I like articles like these… Ones that subtly push clues about just how rare a chance we’ve all been given i.e. to be standing here on Earth, experiencing what we do, today… And every day, for that matter… In this perfectly present moment. In someways, the more I look around me, the more obvious it all becomes… About how we all got here… Chaos is a wonderful thing. In fact, chaos played more of a hand in our fate than many might care to admit. And, in many ways, chaos has now become a friend… An all pervading ally that allows all of us to operate uniquely and interdependently to one another… To function… To live… And to evolve.
But despite its nurturing hand in all events, chaos is a very unstable and unpredictable tangle of cause and effect… One where even if you were to nudge the slightest of atomic arrangements off-course by a couple of nanometers or so, and then separate and let the two ‘slightly’ different systems run onwards for hundreds of thousands of millions of years… And compare the end results… They ‘might’ be so different from one another… Or from what one might expect… That many just wouldn’t believe such a small difference could produced such a pronounced discongruity…
Bearing this in mind… I get a rough feeling of how fortunate we all are to be standing here, with the solid earth underfoot, in some sembling stability of a planetary ecosystem, all residing within our solar system presently. I know… I find myself taking it all for granted frequently… But, would you believe, the stability of the Solar System is a subject of much inquiry in astronomy? Though the planets have been stable historically, and will be in the ‘short-term,’ their weak gravitational effects on one another can add up in unpredictable ways. For this reason (among others) the Solar System is chaotic, and even the most precise long-term models for the orbital motion of the Solar System are not valid over more than a few tens of millions of years.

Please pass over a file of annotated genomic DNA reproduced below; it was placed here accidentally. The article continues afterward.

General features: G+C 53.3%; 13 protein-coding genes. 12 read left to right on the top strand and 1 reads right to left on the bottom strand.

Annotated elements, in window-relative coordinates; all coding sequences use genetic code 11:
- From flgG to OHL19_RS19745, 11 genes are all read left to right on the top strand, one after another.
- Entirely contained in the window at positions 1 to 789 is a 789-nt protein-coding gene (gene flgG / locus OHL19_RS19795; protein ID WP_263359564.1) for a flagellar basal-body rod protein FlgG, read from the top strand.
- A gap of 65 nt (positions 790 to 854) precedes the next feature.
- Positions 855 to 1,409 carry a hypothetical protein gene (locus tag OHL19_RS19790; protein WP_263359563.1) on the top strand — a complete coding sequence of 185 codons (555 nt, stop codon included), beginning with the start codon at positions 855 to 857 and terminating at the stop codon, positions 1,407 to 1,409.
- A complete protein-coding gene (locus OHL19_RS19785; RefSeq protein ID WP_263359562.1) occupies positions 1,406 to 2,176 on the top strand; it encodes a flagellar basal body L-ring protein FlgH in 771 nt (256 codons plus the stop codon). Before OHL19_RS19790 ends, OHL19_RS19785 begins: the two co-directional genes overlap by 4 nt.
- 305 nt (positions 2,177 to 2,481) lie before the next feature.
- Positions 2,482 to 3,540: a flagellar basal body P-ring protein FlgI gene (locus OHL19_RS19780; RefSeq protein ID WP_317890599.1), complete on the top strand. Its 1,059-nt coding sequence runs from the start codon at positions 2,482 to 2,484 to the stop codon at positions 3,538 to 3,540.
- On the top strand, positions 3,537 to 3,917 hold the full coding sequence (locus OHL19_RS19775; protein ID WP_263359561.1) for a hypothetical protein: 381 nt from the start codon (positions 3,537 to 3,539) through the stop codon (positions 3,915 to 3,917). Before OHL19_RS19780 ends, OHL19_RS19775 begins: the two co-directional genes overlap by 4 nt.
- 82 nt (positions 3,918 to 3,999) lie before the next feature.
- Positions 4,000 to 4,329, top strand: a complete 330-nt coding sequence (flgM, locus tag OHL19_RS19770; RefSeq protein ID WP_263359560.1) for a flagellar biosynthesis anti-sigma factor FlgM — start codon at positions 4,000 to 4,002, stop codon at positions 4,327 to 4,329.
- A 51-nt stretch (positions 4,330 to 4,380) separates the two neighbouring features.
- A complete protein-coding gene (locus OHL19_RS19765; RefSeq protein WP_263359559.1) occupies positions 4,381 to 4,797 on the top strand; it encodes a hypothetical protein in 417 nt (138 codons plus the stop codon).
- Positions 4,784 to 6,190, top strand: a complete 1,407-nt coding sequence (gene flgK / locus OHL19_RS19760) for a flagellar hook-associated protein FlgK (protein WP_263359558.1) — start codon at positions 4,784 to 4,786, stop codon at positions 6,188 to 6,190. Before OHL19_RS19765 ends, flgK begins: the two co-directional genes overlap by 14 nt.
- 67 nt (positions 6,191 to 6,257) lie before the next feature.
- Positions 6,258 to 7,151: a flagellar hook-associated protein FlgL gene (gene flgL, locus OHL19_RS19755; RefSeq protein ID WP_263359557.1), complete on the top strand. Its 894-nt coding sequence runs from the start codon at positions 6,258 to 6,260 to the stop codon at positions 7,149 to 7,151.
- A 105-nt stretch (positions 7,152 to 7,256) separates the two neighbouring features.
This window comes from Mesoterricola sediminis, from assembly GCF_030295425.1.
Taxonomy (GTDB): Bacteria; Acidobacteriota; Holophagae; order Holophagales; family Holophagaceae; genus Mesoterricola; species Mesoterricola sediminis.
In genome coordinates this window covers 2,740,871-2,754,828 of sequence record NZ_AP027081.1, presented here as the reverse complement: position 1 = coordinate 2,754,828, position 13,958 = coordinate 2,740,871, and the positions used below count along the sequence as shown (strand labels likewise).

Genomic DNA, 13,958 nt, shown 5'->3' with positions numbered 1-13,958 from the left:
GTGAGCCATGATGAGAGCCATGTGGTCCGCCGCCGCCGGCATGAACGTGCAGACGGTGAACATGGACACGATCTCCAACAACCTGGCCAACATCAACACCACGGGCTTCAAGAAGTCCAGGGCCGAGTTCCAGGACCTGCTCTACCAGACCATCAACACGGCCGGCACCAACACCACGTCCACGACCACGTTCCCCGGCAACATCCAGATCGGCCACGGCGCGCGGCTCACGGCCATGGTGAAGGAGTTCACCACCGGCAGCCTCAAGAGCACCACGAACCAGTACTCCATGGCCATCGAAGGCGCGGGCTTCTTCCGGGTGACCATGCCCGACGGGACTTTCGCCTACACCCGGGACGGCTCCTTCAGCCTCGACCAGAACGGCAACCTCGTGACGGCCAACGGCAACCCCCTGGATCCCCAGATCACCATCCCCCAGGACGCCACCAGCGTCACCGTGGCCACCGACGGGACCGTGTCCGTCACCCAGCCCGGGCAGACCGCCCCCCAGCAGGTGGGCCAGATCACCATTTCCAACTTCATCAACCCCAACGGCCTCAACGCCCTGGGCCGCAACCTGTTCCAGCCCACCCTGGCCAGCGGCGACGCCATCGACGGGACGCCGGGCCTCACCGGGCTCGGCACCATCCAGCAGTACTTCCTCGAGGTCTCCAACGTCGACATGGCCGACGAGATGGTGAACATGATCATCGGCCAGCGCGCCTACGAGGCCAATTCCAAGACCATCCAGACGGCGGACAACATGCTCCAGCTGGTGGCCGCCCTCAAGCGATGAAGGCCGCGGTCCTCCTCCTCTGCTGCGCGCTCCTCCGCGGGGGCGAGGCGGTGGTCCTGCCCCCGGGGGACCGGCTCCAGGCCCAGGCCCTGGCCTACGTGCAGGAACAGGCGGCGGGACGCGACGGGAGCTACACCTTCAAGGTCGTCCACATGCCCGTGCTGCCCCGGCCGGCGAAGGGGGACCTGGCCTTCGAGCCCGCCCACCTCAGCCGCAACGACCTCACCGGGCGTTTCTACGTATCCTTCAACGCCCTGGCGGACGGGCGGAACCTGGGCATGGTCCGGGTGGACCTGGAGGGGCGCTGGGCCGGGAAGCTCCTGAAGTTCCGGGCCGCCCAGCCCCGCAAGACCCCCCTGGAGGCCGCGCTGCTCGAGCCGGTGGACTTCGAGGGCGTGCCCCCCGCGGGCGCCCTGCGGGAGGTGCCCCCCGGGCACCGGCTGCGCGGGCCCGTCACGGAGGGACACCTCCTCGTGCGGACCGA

But then again… This complexity is something that I’ve mentioned several times before here in this blog… Science cannot foretell the future. Rather it can only offer sketches of what could probably happen… Providing, at best, several different arrays of what might possibly come about within a dynamical system, gauged against what is known presently about/within the system.
Still, I feel this article gives one a good feel for the unexpected… And allows one to grasp – if they can imagine the fragility of their world without too much discomfort – just how improbable it is that the Earth resides here, where it does today, in a chaotic solar system (or universe) of chance, that is interconnected to all things through a myriad of strange attractions.
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What Would Happen If Earth and Mars Switched Places?
Last Saturday, at a workshop organized by theFoundation Questions Institute, Nobel laureate physicist Gerard ‘t Hooft gave a few informal remarks on the deep nature of reality. Searching for an analogy to the symmetries of basic physics, he asked the attendees to imagine what would happen to our solar system if you suddenly swapped Earth and Mars. He went on to discuss his ideas for explaining quantum mechanics, but I couldn’t get my mind off his question. What would happen?